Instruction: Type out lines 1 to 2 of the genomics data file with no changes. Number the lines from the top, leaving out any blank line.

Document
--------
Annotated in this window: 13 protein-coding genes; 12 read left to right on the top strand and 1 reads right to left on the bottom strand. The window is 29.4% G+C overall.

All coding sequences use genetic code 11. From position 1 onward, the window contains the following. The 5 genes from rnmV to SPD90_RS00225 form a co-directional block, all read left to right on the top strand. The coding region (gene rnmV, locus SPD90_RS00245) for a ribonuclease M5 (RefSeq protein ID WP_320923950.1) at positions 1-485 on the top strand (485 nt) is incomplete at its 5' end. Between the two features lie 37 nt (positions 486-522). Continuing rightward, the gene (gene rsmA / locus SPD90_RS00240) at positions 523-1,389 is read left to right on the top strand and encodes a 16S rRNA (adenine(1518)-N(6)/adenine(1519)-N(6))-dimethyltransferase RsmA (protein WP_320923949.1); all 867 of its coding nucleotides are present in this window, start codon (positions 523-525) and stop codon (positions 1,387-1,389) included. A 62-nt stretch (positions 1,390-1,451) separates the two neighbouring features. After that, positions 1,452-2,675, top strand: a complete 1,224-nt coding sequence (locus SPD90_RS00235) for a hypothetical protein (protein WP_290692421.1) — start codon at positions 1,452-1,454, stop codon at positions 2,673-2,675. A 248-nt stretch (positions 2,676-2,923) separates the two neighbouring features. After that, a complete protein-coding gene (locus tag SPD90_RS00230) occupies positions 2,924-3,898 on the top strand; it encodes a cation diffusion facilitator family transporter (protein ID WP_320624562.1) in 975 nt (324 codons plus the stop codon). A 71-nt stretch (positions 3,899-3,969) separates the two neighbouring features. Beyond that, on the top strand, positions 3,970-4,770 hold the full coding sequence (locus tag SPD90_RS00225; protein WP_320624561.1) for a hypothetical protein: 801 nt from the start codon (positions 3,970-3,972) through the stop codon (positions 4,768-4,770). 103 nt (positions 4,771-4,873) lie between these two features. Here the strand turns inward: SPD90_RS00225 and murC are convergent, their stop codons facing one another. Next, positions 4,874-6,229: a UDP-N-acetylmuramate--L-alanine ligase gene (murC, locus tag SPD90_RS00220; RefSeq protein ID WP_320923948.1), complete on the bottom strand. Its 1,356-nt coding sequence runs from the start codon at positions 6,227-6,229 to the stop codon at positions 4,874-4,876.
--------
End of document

Annotated in this window: 13 protein-coding genes; 12 read left to right on the top strand and 1 reads right to left on the bottom strand. The window is 29.4% G+C overall.

All coding sequences use genetic code 11. From position 1 onward, the window contains the following. The 5 genes from rnmV to SPD90_RS00225 form a co-directional block, all read left to right on the top strand. The coding region (gene rnmV, locus SPD90_RS00245) for a ribonuclease M5 (RefSeq protein ID WP_320923950.1) at positions 1-485 on the top strand (485 nt) is incomplete at its 5' end. Between the two features lie 37 nt (positions 486-522). Continuing rightward, the gene (gene rsmA / locus SPD90_RS00240) at positions 523-1,389 is read left to right on the top strand and encodes a 16S rRNA (adenine(1518)-N(6)/adenine(1519)-N(6))-dimethyltransferase RsmA (protein WP_320923949.1); all 867 of its coding nucleotides are present in this window, start codon (positions 523-525) and stop codon (positions 1,387-1,389) included. A 62-nt stretch (positions 1,390-1,451) separates the two neighbouring features. After that, positions 1,452-2,675, top strand: a complete 1,224-nt coding sequence (locus SPD90_RS00235) for a hypothetical protein (protein WP_290692421.1) — start codon at positions 1,452-1,454, stop codon at positions 2,673-2,675. A 248-nt stretch (positions 2,676-2,923) separates the two neighbouring features. After that, a complete protein-coding gene (locus tag SPD90_RS00230) occupies positions 2,924-3,898 on the top strand; it encodes a cation diffusion facilitator family transporter (protein ID WP_320624562.1) in 975 nt (324 codons plus the stop codon). A 71-nt stretch (positions 3,899-3,969) separates the two neighbouring features. Beyond that, on the top strand, positions 3,970-4,770 hold the full coding sequence (locus tag SPD90_RS00225; protein WP_320624561.1) for a hypothetical protein: 801 nt from the start codon (positions 3,970-3,972) through the stop codon (positions 4,768-4,770). 103 nt (positions 4,771-4,873) lie between these two features. Here the strand turns inward: SPD90_RS00225 and murC are convergent, their stop codons facing one another. Next, positions 4,874-6,229: a UDP-N-acetylmuramate--L-alanine ligase gene (murC, locus tag SPD90_RS00220; RefSeq protein ID WP_320923948.1), complete on the bottom strand. Its 1,356-nt coding sequence runs from the start codon at positions 6,227-6,229 to the stop codon at positions 4,874-4,876.